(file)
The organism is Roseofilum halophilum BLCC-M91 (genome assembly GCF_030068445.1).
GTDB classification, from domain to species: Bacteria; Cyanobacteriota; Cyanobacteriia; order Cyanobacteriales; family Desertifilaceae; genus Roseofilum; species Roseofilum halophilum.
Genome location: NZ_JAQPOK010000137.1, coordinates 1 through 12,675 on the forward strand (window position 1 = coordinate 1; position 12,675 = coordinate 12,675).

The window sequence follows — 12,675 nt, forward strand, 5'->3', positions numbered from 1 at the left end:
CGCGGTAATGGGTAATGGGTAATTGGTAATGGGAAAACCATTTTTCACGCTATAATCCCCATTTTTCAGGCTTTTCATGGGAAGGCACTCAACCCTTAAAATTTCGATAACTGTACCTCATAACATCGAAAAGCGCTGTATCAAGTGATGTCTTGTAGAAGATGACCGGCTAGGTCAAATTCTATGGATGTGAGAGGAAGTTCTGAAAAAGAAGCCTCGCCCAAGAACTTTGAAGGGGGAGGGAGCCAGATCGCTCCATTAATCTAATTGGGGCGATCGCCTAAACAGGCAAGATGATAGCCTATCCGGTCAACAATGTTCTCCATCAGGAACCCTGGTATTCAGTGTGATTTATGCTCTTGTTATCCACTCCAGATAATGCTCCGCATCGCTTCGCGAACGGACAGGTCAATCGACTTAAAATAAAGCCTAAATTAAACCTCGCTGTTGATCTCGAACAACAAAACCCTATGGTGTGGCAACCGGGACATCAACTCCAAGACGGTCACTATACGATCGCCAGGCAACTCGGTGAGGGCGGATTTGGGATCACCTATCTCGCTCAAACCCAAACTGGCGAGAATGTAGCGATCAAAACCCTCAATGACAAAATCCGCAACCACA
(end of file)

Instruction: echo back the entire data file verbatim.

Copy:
The organism is Roseofilum halophilum BLCC-M91 (genome assembly GCF_030068445.1).
GTDB classification, from domain to species: Bacteria; Cyanobacteriota; Cyanobacteriia; order Cyanobacteriales; family Desertifilaceae; genus Roseofilum; species Roseofilum halophilum.
Genome location: NZ_JAQPOK010000137.1, coordinates 1 through 12,675 on the forward strand (window position 1 = coordinate 1; position 12,675 = coordinate 12,675).

The window sequence follows — 12,675 nt, forward strand, 5'->3', positions numbered from 1 at the left end:
CGCGGTAATGGGTAATGGGTAATTGGTAATGGGAAAACCATTTTTCACGCTATAATCCCCATTTTTCAGGCTTTTCATGGGAAGGCACTCAACCCTTAAAATTTCGATAACTGTACCTCATAACATCGAAAAGCGCTGTATCAAGTGATGTCTTGTAGAAGATGACCGGCTAGGTCAAATTCTATGGATGTGAGAGGAAGTTCTGAAAAAGAAGCCTCGCCCAAGAACTTTGAAGGGGGAGGGAGCCAGATCGCTCCATTAATCTAATTGGGGCGATCGCCTAAACAGGCAAGATGATAGCCTATCCGGTCAACAATGTTCTCCATCAGGAACCCTGGTATTCAGTGTGATTTATGCTCTTGTTATCCACTCCAGATAATGCTCCGCATCGCTTCGCGAACGGACAGGTCAATCGACTTAAAATAAAGCCTAAATTAAACCTCGCTGTTGATCTCGAACAACAAAACCCTATGGTGTGGCAACCGGGACATCAACTCCAAGACGGTCACTATACGATCGCCAGGCAACTCGGTGAGGGCGGATTTGGGATCACCTATCTCGCTCAAACCCAAACTGGCGAGAATGTAGCGATCAAAACCCTCAATGACAAAATCCGCAACCACA